Houston Texas has just had about 150,000 Comcast routers activated with a new “xfinitywifi” initiative that effectively makes them wi-fi hotspots. Not just anyone can access these hotspots – you’ll have had to have logged in to Comcast’s system at some point as a customer – but you do not need a unique password for every router you come in contact with. These hotspots are new to Houston, but have been around for a while around the rest of the country.
This week you’ll see a number of stories skipping over the fact that this Xfinity Wifi spread has been in effect for some time. Instead they’ll be pointing toward a new report from this week about the Houston switch-on from the Houston Chronicle. This article (correctly) suggests that the Comcast Xfinity Wifi service switch-on for Houston is brand new.
Several different models of Wi-Fi routers are affected by this change-over, and Comcast does allow the service to be shut off. If you’ve got an Arris Touchstone Telephony Wireless Gateway Modem from Comcast, it’s likely you have or will have “xfinitywifi” turned on at some point. To turn this service off, you have only to do the following:
1. Head to customer.comcast.com and log in with your account details.
2. Click Users & Preferences, See Service Address, Click Manage Xfinity Wi-fi.
3. Click Disable Xfinity Wifi Home Hotspot.
4. Click Save.
If you do not see a “Manage Xfinity Wi-fi” link, you do not have a home hotspot active. If you do not have a home hotspot active, you will not be able to disable it – because it isn’t there.
You may want to do this if you’re worried about maxing out your monthly usage of web – if you have a “Flexible-Data Option” in play. If you have unlimited internet, you shouldn’t have to worry about this Wi-fi sharing option.
You should not be liable for any actions taken on the Xfinity WiFi as it’s set on a different track from your own, but it is still possible that this network is using your monthly allowance of data, if you have a cap. Comcast has been forthcoming about the idea that the data speed at which the Xfinity Wifi works is the same as the one you’re paying for, but hasn’t explicitly said that this WiFi doesn’t take away from your monthly allowance.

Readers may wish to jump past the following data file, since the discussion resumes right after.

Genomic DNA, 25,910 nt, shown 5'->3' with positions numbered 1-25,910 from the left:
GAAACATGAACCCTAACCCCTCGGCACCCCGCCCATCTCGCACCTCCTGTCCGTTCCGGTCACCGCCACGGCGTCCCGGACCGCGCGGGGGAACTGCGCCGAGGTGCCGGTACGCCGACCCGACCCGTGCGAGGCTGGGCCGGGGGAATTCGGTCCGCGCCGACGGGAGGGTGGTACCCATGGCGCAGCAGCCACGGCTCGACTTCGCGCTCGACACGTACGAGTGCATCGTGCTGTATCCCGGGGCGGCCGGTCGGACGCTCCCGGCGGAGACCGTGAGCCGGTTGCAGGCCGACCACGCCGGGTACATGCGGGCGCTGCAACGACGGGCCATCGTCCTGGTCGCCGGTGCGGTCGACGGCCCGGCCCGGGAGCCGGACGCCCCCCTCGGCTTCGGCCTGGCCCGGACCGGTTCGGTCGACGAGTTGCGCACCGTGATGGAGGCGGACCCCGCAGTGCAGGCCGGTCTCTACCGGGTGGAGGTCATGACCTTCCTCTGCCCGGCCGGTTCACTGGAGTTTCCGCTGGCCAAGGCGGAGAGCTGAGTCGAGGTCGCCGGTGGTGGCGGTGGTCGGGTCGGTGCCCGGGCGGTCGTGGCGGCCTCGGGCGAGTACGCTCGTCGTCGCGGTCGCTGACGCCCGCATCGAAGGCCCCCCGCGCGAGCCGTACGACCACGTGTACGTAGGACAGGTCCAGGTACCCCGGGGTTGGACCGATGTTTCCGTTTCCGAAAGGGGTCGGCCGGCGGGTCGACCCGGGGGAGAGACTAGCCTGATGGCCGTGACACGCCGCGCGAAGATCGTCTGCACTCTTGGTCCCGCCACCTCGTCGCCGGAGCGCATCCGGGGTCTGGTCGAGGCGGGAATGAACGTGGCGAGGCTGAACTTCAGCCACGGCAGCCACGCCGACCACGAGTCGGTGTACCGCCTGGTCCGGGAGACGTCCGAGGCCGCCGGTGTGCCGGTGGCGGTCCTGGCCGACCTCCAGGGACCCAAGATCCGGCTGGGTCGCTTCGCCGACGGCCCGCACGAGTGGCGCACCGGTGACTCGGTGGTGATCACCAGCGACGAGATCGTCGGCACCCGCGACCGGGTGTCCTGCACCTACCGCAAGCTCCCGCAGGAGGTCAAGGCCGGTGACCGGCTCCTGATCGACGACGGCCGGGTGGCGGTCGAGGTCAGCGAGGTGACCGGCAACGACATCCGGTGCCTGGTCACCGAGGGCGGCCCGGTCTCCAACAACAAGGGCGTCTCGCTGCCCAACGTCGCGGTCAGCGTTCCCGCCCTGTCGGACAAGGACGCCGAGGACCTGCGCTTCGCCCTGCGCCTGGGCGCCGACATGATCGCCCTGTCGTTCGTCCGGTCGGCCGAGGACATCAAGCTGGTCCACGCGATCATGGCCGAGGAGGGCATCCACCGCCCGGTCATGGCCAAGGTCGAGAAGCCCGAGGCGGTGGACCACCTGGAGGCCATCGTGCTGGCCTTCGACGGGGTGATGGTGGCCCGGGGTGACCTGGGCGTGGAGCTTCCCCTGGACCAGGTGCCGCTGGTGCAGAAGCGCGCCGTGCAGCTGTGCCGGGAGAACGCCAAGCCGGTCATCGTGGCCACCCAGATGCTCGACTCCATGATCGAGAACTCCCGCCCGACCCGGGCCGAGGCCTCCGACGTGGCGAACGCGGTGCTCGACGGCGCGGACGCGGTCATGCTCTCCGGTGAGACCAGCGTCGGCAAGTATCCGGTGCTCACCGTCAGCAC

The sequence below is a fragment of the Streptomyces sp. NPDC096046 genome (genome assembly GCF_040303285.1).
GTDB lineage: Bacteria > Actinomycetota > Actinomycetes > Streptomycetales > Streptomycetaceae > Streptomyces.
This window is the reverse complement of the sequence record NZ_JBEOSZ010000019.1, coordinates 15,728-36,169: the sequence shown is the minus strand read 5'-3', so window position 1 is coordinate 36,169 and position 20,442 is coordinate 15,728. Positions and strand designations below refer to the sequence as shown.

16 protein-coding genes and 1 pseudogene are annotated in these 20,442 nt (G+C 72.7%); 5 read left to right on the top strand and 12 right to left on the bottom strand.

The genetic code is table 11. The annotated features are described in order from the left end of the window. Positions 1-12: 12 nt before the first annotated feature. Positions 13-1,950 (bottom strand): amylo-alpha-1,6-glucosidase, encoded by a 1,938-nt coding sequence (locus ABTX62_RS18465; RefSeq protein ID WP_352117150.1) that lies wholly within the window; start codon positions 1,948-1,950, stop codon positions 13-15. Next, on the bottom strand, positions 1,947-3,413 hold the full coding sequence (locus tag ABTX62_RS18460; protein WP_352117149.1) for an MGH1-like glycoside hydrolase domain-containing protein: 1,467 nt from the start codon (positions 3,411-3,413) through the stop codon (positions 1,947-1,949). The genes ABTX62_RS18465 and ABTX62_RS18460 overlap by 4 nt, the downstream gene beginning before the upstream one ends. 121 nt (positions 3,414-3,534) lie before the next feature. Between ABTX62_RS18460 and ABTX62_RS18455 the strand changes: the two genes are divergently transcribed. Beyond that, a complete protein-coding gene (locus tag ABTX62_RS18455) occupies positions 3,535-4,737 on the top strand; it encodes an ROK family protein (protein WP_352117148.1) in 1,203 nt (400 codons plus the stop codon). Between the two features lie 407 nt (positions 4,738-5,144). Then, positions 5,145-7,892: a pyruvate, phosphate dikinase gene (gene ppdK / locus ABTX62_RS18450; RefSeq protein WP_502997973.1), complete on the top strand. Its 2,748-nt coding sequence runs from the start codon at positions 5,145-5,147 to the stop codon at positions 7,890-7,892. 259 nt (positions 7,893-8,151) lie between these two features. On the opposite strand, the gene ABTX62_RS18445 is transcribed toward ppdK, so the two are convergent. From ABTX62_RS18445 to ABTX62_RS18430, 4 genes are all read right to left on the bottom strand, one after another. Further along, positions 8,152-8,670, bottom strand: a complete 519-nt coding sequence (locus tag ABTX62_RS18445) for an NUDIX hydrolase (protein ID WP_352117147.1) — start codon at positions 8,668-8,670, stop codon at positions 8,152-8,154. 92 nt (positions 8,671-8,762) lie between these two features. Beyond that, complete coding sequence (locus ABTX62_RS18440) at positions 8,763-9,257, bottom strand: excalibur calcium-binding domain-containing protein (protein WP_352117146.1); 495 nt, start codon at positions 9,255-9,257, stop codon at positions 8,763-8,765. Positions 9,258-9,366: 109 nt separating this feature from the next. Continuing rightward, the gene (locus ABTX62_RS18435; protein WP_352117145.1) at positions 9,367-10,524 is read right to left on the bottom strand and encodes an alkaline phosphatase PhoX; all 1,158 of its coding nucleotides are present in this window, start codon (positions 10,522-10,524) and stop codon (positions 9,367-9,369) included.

You can find business-based public hotspots via hotspots.wifi.comcast.com, but home-based Xfinity Wifi hotspots are only visible to users inside your home. Or standing almost immediately outside your door – which is creepy. They’ll also – again – need to be logged into their own Comcast account with their device, and won’t have access to your computers through the network in any way shape or form.
UPDATE: a Comcast representative has contacted SlashGear with the following notes on their Xfinity Wifi presentation and normal Comcast data caps (or lack thereof).
“We’ve built wireless gateways with two antennas in them. One can be kept private and separate so a customer doesn’t have to share her username or passwords or logins with visitors like baby sitters, friends, family, care givers, etc. The second xfinitywifi SSID can be accessed by other Xfinity Internet subscribers quickly and easily because each subscriber authenticates his or her own device (like a smartphone or tablet) and its mac address is registered and tied to their account.
So if I as an Xfinity Internet customer went to your house and you had this feature, then any usage I would have on the xfinitywifi signal in your house is tied to my account, not yours. So, I can tell you explicitly that the second xfinitywifi signal does not take data usage away from your Internet subscription, it counts against mine.
With respect to data caps, we don’t have a cap. We suspended our prior policy of having a static 250 GB per month data cap in May 2012 nationally. Today, we are conducting some data usage plan trials in select markets. We include 300 GB of data per month and the option to purchase buckets of 50 GB for $10 each. For subscribers in those data plan trial markets, their data usage is counted and tied to their own accounts whether at home or on xfinitywifi.” – Comcast Representative
Let us know if you’re still confused about what Comcast is doing and/or how it affects you. Do you subscribe to Comcast for data? Let us know!